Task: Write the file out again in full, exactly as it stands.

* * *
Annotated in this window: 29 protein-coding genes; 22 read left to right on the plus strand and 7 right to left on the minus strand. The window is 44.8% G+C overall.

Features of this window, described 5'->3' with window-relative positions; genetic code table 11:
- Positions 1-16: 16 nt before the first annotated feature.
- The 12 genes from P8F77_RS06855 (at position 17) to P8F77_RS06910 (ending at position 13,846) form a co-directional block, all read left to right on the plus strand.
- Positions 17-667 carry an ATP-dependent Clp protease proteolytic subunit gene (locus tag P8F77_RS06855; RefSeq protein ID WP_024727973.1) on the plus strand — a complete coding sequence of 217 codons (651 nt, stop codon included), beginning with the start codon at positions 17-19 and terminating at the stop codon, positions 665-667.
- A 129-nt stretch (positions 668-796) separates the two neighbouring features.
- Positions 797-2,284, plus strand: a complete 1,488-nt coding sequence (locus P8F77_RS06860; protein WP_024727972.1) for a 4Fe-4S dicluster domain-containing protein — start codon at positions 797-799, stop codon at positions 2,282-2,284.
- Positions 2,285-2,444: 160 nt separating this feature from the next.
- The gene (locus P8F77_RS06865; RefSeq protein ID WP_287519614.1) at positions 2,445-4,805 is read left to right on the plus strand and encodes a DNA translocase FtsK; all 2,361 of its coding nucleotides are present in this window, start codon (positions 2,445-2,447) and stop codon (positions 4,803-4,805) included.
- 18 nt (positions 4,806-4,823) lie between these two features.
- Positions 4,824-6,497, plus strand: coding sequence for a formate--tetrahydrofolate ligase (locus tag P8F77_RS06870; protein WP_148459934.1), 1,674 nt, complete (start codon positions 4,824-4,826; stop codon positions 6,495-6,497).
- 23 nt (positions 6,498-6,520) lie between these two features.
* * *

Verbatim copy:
Annotated in this window: 29 protein-coding genes; 22 read left to right on the plus strand and 7 right to left on the minus strand. The window is 44.8% G+C overall.

Features of this window, described 5'->3' with window-relative positions; genetic code table 11:
- Positions 1-16: 16 nt before the first annotated feature.
- The 12 genes from P8F77_RS06855 (at position 17) to P8F77_RS06910 (ending at position 13,846) form a co-directional block, all read left to right on the plus strand.
- Positions 17-667 carry an ATP-dependent Clp protease proteolytic subunit gene (locus tag P8F77_RS06855; RefSeq protein ID WP_024727973.1) on the plus strand — a complete coding sequence of 217 codons (651 nt, stop codon included), beginning with the start codon at positions 17-19 and terminating at the stop codon, positions 665-667.
- A 129-nt stretch (positions 668-796) separates the two neighbouring features.
- Positions 797-2,284, plus strand: a complete 1,488-nt coding sequence (locus P8F77_RS06860; protein WP_024727972.1) for a 4Fe-4S dicluster domain-containing protein — start codon at positions 797-799, stop codon at positions 2,282-2,284.
- Positions 2,285-2,444: 160 nt separating this feature from the next.
- The gene (locus P8F77_RS06865; RefSeq protein ID WP_287519614.1) at positions 2,445-4,805 is read left to right on the plus strand and encodes a DNA translocase FtsK; all 2,361 of its coding nucleotides are present in this window, start codon (positions 2,445-2,447) and stop codon (positions 4,803-4,805) included.
- 18 nt (positions 4,806-4,823) lie between these two features.
- Positions 4,824-6,497, plus strand: coding sequence for a formate--tetrahydrofolate ligase (locus tag P8F77_RS06870; protein WP_148459934.1), 1,674 nt, complete (start codon positions 4,824-4,826; stop codon positions 6,495-6,497).
- 23 nt (positions 6,498-6,520) lie between these two features.